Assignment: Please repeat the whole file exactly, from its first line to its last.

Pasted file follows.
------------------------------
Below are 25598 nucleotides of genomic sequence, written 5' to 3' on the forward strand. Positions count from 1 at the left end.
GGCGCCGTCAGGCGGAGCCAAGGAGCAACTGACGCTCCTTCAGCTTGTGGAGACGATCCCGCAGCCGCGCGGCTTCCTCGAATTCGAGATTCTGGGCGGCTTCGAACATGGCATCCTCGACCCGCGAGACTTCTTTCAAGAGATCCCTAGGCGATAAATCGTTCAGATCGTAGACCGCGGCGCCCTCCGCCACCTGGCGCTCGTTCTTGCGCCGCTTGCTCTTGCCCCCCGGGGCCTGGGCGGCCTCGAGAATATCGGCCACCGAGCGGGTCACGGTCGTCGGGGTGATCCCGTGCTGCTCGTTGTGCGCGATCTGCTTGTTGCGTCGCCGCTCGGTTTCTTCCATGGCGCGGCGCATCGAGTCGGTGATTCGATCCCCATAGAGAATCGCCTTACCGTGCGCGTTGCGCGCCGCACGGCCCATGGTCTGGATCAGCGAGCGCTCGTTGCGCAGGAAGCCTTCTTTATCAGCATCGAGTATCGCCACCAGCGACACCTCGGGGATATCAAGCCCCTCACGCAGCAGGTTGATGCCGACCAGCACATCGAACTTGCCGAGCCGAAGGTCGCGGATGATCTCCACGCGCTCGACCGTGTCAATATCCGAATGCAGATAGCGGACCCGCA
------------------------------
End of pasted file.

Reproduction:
Below are 25598 nucleotides of genomic sequence, written 5' to 3' on the forward strand. Positions count from 1 at the left end.
GGCGCCGTCAGGCGGAGCCAAGGAGCAACTGACGCTCCTTCAGCTTGTGGAGACGATCCCGCAGCCGCGCGGCTTCCTCGAATTCGAGATTCTGGGCGGCTTCGAACATGGCATCCTCGACCCGCGAGACTTCTTTCAAGAGATCCCTAGGCGATAAATCGTTCAGATCGTAGACCGCGGCGCCCTCCGCCACCTGGCGCTCGTTCTTGCGCCGCTTGCTCTTGCCCCCCGGGGCCTGGGCGGCCTCGAGAATATCGGCCACCGAGCGGGTCACGGTCGTCGGGGTGATCCCGTGCTGCTCGTTGTGCGCGATCTGCTTGTTGCGTCGCCGCTCGGTTTCTTCCATGGCGCGGCGCATCGAGTCGGTGATTCGATCCCCATAGAGAATCGCCTTACCGTGCGCGTTGCGCGCCGCACGGCCCATGGTCTGGATCAGCGAGCGCTCGTTGCGCAGGAAGCCTTCTTTATCAGCATCGAGTATCGCCACCAGCGACACCTCGGGGATATCAAGCCCCTCACGCAGCAGGTTGATGCCGACCAGCACATCGAACTTGCCGAGCCGAAGGTCGCGGATGATCTCCACGCGCTCGACCGTGTCAATATCCGAATGCAGATAGCGGACCCGCA